"Google is still pretty hot," she said. "It remains one of the most-desirable and trusted brands we track."
Down the list, BlackBerry's brand value also slipped 20% last year, which Ms. Campbell attributed to the once-dominant smartphone brand not having as much new-product news as competitors.
The fastest growth in brand value came for Facebook, up 246% to $19.1 billion and No. 35 on the list. Chinese search engine Baidu was the second-fastest grower, leapfrogging dozens of older brands with a 141% increase to land at No. 29 on the list at $22.6 billion.
Wells Fargo led a number of financial players whose fortunes rebounded from the financial crisis and recession of 2008 and 2009. Its brand value nearly doubled, up 97% to $36.9 billion, or No. 16. Overall financial players gained 9% in brand value on average, as 15 of the top 20 financial brands on the list gained in value, nine of them by double-digit percentages.
The insurance sector also gained substantially on the list, thanks heavily to new entrants on the list -- China Life and Ping An-both from China and now ranking first and second in their industry.
Fast-food brands also fared well, up 22% collectively, led by McDonalds, up 23% to $81 billion and No. 4 overall among global brands. Ms. Campbell attributed the strength of fast food to continued frugality among consumers turning away from pricier options.
Not a single packaged-food brand appeared on the list, however, largely because most don't have global reach. Wrigley fell off the list not from any problem with its marketing but because it was acquired by privately held Mars, so its data could no longer be analyzed. Some privately held brands, such as Facebook, however, still made the cut because of publicly available valuations, in its case from Goldman Sachs.
Coke led beverage brands, up 8% to $73.8 billion, beating Budweiser, flat at $15.9 billion and Pepsi, up 1% to $12.9 billion.
Personal-care brands were also fairly flat, up 3%, with growth led by L'Oreal, up 11%, and its sibling Lancome, up 17%. While high-margin, market-dominant Gillette has long been the most-valuable brand in personal care, it slipped 4% last year to $19.7 billion, nearly overtaken by Procter & Gamble Co. sibling Pampers, up 11% in brand value to $19.4 billion.
BrandZ valuations are similar in some ways to how an investment bank would value brands, Ms. Campbell said. They're based in part on brand-equity tracking surveys and financial data from Bloomberg and analyst reports. Millward Brown uses these data to calculate the earnings attributable to a brand, how much of the earnings can be attributed to a close bond with its customers and growth potential for the brand-driven earnings.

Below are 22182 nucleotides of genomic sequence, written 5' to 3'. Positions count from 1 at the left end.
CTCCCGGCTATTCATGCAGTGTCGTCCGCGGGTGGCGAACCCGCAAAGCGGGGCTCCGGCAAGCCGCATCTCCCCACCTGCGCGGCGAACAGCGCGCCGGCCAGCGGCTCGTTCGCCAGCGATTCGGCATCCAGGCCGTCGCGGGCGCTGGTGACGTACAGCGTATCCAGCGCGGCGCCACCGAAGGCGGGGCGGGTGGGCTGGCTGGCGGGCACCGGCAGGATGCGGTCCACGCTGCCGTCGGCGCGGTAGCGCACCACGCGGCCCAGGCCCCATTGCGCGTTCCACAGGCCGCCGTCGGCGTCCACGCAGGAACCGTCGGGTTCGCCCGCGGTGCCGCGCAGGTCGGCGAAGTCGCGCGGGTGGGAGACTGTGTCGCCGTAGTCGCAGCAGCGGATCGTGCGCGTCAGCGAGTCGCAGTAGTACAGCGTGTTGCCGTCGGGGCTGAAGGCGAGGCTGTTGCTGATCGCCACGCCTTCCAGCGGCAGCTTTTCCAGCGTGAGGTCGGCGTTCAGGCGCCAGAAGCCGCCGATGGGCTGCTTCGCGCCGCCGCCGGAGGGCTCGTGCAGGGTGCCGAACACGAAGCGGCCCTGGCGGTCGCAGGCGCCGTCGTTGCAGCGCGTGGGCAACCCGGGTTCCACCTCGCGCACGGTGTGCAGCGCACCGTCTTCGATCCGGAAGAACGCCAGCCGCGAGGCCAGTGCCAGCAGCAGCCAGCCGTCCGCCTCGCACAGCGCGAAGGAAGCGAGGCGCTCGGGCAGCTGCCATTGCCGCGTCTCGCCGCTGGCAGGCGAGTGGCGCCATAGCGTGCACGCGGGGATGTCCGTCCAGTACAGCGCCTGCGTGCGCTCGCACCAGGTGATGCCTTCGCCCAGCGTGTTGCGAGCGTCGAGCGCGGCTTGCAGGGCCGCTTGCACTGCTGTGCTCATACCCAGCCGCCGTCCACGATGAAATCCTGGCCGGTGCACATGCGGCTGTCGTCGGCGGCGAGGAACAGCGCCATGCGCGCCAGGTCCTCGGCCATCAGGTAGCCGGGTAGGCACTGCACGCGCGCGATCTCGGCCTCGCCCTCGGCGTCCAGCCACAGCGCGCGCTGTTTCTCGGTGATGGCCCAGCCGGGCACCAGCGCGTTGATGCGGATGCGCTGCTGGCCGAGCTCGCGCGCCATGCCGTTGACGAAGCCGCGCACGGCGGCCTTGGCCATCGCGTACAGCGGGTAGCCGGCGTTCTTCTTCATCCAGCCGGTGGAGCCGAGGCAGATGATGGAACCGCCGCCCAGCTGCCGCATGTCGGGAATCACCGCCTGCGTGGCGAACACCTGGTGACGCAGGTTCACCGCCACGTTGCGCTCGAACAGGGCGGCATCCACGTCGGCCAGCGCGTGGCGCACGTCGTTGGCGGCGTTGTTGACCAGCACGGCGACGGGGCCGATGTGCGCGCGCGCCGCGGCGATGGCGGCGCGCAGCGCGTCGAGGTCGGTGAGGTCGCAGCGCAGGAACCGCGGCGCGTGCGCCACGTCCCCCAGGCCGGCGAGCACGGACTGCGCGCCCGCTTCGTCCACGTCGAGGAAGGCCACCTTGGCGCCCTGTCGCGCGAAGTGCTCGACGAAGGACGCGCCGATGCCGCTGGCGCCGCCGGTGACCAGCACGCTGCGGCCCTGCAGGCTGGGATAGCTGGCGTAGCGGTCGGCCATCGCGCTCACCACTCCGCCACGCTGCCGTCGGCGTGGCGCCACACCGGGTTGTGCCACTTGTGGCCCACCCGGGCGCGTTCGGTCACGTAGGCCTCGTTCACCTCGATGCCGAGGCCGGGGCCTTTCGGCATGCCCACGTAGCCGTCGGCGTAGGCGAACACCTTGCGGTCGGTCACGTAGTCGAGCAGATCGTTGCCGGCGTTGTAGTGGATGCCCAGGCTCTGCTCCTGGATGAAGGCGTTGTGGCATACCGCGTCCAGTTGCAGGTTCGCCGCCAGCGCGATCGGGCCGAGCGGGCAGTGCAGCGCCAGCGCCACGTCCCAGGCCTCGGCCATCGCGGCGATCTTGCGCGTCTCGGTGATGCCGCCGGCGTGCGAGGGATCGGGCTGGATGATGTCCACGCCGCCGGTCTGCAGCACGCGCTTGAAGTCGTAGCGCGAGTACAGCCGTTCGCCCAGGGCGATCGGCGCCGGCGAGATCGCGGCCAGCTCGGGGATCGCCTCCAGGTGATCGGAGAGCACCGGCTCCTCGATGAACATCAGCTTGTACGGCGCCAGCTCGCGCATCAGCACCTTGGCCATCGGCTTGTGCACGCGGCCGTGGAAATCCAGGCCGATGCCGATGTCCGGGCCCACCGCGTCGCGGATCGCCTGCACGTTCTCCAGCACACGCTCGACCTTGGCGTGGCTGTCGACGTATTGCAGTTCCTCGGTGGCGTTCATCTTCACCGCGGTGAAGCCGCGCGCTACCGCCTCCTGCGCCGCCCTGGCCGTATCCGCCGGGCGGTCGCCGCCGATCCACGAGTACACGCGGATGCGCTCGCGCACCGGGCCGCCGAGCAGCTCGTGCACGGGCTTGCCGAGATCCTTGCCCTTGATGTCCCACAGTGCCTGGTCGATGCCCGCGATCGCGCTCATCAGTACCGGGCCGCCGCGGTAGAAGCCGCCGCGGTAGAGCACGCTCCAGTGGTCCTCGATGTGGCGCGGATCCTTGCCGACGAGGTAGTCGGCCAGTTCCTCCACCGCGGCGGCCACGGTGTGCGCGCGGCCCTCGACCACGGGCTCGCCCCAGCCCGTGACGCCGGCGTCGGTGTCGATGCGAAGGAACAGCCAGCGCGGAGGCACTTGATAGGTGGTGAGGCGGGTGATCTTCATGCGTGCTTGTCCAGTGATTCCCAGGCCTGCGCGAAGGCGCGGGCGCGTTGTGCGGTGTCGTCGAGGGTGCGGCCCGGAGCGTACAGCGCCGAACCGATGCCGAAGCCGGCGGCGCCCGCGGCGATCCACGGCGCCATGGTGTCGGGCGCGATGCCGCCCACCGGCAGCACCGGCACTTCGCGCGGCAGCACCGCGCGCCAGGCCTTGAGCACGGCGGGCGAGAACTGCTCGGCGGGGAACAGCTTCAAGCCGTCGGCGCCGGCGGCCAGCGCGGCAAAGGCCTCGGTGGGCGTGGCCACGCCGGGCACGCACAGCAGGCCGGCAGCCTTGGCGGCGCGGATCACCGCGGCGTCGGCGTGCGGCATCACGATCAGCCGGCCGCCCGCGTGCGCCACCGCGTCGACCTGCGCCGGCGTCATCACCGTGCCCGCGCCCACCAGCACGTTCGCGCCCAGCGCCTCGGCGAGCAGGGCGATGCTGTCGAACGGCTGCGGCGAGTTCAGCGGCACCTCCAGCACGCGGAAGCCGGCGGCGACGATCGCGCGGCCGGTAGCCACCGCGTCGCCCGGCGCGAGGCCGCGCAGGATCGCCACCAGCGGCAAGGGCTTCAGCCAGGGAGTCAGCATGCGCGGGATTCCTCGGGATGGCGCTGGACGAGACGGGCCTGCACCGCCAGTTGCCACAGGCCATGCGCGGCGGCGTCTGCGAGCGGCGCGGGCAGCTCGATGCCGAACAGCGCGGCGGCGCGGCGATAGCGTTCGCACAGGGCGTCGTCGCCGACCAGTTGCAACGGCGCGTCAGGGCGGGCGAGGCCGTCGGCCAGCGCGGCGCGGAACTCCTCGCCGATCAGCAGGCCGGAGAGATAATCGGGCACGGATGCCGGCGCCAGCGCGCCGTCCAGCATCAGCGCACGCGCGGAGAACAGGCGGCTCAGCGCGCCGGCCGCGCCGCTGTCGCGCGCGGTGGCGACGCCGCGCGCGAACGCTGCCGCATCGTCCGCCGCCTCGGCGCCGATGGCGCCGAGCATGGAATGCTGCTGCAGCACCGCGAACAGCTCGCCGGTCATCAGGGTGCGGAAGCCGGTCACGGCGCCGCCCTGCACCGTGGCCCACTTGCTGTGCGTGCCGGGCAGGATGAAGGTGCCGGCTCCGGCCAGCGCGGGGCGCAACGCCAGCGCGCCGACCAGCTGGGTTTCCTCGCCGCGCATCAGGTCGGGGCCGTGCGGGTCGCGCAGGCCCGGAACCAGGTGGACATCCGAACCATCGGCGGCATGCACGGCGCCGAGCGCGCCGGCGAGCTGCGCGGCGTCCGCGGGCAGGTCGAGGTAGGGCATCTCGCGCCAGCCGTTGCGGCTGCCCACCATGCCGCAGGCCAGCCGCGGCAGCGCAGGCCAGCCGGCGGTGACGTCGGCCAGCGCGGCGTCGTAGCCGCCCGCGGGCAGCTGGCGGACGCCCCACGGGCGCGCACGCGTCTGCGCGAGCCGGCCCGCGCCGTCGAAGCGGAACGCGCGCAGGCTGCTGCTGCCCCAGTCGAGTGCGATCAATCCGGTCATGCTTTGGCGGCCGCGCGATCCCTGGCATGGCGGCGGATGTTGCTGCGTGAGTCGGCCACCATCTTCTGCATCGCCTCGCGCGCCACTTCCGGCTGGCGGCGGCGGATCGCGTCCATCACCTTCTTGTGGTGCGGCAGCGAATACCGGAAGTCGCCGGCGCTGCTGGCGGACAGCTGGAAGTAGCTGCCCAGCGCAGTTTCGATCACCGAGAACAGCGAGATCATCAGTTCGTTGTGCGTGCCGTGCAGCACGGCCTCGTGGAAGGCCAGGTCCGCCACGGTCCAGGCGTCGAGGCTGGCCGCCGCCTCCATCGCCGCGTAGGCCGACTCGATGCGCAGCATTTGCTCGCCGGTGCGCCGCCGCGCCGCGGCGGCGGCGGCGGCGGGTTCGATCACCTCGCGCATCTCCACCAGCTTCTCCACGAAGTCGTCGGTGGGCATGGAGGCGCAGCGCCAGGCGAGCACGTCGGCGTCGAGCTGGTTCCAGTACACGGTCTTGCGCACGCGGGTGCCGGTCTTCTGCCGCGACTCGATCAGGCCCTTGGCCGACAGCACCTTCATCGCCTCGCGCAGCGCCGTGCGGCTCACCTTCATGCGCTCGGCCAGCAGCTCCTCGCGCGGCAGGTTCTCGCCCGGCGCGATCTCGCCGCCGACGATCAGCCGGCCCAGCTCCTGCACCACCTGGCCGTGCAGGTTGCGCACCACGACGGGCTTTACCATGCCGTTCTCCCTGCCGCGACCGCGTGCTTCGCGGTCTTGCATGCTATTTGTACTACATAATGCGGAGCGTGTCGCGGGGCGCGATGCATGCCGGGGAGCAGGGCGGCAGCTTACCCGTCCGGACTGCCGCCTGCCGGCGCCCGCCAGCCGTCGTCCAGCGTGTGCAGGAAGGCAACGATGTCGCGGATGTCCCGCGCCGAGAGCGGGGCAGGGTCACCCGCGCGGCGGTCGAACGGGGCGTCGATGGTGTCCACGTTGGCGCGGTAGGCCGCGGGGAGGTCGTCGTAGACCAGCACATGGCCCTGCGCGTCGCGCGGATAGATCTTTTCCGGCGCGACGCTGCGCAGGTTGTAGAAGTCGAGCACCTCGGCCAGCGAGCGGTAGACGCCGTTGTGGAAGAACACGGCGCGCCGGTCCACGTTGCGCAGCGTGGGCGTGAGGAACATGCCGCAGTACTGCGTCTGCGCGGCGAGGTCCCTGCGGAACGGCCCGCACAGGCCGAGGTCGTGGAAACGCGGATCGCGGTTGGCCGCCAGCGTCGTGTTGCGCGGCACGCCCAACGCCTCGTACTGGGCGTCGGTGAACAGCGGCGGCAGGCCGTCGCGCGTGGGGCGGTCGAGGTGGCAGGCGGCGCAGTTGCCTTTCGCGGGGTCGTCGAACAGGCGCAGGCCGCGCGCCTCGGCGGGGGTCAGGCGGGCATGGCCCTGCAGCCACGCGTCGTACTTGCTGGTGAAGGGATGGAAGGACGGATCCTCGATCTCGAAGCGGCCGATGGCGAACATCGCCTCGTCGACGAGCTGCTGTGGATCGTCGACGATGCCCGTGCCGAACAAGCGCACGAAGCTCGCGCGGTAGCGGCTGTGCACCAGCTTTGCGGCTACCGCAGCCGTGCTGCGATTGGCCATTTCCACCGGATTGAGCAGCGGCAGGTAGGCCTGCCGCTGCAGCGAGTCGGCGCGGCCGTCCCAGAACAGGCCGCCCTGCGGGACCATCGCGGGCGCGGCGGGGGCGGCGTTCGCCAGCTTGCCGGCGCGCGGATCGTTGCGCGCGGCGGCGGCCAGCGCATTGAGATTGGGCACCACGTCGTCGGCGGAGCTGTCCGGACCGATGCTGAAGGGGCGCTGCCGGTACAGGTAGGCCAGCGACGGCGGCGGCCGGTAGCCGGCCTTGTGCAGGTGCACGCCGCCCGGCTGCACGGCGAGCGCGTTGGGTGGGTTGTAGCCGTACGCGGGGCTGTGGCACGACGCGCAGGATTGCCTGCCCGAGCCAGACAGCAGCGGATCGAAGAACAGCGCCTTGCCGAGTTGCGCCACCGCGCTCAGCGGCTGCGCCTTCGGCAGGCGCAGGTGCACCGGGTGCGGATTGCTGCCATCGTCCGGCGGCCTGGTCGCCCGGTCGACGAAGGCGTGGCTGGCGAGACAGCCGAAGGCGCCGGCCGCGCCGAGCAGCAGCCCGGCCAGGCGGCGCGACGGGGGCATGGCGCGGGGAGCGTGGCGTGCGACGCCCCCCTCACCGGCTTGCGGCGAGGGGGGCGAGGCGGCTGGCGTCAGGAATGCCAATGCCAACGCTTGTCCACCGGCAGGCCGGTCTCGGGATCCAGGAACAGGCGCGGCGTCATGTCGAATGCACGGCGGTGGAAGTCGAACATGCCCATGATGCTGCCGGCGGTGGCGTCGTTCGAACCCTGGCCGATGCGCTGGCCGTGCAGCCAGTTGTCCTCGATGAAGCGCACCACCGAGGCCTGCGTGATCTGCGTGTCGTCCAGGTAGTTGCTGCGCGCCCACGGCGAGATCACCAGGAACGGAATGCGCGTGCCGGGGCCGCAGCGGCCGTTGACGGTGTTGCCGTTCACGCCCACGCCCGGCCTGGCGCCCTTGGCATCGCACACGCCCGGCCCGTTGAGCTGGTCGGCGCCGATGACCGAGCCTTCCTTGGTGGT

Hellmann's Mayonnaise - a bit of history
Most people don't know that back in 1912, Hellmann's mayonnaise was manufactured in England . In fact, the Titanic was carrying 12,000 jars of the condiment scheduled for delivery in Vera Cruz, Mexico , which was to be the next port of call for the great ship after its stop in New York . This would have been the largest single shipment of mayonnaise ever delivered to Mexico . But as we know, the great ship did not make it to New York . The ship hit an iceberg and sank, and the cargo was forever lost. The people of Mexico , who were crazy about mayonnaise, and were eagerly awaiting its delivery, were disconsolate at the loss. Their anguish was so great, that they declared a National Day of Mourning, which they still observe to this day. The National Day of Mourning occurs each year on May 5th and is known, of course, as...
Sinko De Mayo
Forget About the Neckties...Please!
Last week my daughter Morgan gave us her perspective on our company which most of us found very entertaining. This week it's my turn. Since I write and post our blog every week it's really always my turn, but what the heck? I am the boss. I'm also a dad, and every year I beg my family not to buy me anything for father's day. They will tell you it's because I'm cheap, which is true to some extent. However, its more that I am overly done with the commercialism of holidays and events in general. Unfortunately in our society the real meaning of life's events and relationships are often lost in the cards, gifts and especially neckties. Besides, who in the world came up with the idea that a printed piece of fabric gathered in the fashion of a noose around a man's neck, constricting said man's breathing, constituted a "gift"?
Please, forget about the neckties. Instead, take some inspiration from the following two articles which really hone in on the real meaning of father's day. On behalf of all the dads in the world, I thank you.
-Jeff Golumbuk, CEO, Dad
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Sunday is Father’s Day, and we dads will be overwhelmed with neckties and wrench sets. We will feign ecstasy, and our loved ones will pretend to believe our protestations of pleasure.